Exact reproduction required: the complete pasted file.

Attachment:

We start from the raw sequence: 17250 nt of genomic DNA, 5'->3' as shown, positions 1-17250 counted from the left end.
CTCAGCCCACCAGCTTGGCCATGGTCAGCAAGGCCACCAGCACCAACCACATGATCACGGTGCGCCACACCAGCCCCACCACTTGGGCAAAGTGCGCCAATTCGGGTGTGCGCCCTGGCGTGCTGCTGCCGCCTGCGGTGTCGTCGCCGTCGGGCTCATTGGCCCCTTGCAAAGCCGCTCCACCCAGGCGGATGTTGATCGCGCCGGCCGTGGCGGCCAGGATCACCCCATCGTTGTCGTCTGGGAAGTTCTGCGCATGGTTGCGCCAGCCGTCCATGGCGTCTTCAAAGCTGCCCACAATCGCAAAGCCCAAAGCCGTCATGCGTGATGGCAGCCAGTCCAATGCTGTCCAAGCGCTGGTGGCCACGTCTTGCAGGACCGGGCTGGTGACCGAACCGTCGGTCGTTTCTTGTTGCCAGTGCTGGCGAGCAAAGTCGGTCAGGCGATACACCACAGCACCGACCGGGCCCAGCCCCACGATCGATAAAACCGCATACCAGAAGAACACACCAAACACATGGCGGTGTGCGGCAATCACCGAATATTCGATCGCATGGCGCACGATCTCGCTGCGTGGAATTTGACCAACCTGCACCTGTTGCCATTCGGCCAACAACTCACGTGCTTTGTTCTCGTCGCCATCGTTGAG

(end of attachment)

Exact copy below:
We start from the raw sequence: 17250 nt of genomic DNA, 5'->3' as shown, positions 1-17250 counted from the left end.
CTCAGCCCACCAGCTTGGCCATGGTCAGCAAGGCCACCAGCACCAACCACATGATCACGGTGCGCCACACCAGCCCCACCACTTGGGCAAAGTGCGCCAATTCGGGTGTGCGCCCTGGCGTGCTGCTGCCGCCTGCGGTGTCGTCGCCGTCGGGCTCATTGGCCCCTTGCAAAGCCGCTCCACCCAGGCGGATGTTGATCGCGCCGGCCGTGGCGGCCAGGATCACCCCATCGTTGTCGTCTGGGAAGTTCTGCGCATGGTTGCGCCAGCCGTCCATGGCGTCTTCAAAGCTGCCCACAATCGCAAAGCCCAAAGCCGTCATGCGTGATGGCAGCCAGTCCAATGCTGTCCAAGCGCTGGTGGCCACGTCTTGCAGGACCGGGCTGGTGACCGAACCGTCGGTCGTTTCTTGTTGCCAGTGCTGGCGAGCAAAGTCGGTCAGGCGATACACCACAGCACCGACCGGGCCCAGCCCCACGATCGATAAAACCGCATACCAGAAGAACACACCAAACACATGGCGGTGTGCGGCAATCACCGAATATTCGATCGCATGGCGCACGATCTCGCTGCGTGGAATTTGACCAACCTGCACCTGTTGCCATTCGGCCAACAACTCACGTGCTTTGTTCTCGTCGCCATCGTTGAG